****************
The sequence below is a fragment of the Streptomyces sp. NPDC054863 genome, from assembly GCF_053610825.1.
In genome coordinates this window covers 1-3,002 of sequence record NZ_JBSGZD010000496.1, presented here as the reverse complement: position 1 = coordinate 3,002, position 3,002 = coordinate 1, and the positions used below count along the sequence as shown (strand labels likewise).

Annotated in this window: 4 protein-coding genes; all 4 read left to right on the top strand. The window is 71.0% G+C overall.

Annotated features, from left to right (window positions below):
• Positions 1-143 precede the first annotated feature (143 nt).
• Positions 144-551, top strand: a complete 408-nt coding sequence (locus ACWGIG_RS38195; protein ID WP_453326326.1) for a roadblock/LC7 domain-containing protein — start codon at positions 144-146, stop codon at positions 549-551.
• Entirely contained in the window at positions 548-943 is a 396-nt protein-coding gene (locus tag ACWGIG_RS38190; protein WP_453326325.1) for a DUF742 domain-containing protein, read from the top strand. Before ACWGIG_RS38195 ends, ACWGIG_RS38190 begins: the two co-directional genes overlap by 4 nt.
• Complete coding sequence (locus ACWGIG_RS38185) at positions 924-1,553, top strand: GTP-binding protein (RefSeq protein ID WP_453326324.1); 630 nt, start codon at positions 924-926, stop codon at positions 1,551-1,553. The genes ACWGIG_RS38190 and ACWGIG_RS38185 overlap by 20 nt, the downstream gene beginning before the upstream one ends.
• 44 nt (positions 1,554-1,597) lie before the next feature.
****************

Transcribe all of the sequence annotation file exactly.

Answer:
The sequence below is a fragment of the Streptomyces sp. NPDC054863 genome, from assembly GCF_053610825.1.
In genome coordinates this window covers 1-3,002 of sequence record NZ_JBSGZD010000496.1, presented here as the reverse complement: position 1 = coordinate 3,002, position 3,002 = coordinate 1, and the positions used below count along the sequence as shown (strand labels likewise).

Annotated in this window: 4 protein-coding genes; all 4 read left to right on the top strand. The window is 71.0% G+C overall.

Annotated features, from left to right (window positions below):
• Positions 1-143 precede the first annotated feature (143 nt).
• Positions 144-551, top strand: a complete 408-nt coding sequence (locus ACWGIG_RS38195; protein ID WP_453326326.1) for a roadblock/LC7 domain-containing protein — start codon at positions 144-146, stop codon at positions 549-551.
• Entirely contained in the window at positions 548-943 is a 396-nt protein-coding gene (locus tag ACWGIG_RS38190; protein WP_453326325.1) for a DUF742 domain-containing protein, read from the top strand. Before ACWGIG_RS38195 ends, ACWGIG_RS38190 begins: the two co-directional genes overlap by 4 nt.
• Complete coding sequence (locus ACWGIG_RS38185) at positions 924-1,553, top strand: GTP-binding protein (RefSeq protein ID WP_453326324.1); 630 nt, start codon at positions 924-926, stop codon at positions 1,551-1,553. The genes ACWGIG_RS38190 and ACWGIG_RS38185 overlap by 20 nt, the downstream gene beginning before the upstream one ends.
• 44 nt (positions 1,554-1,597) lie before the next feature.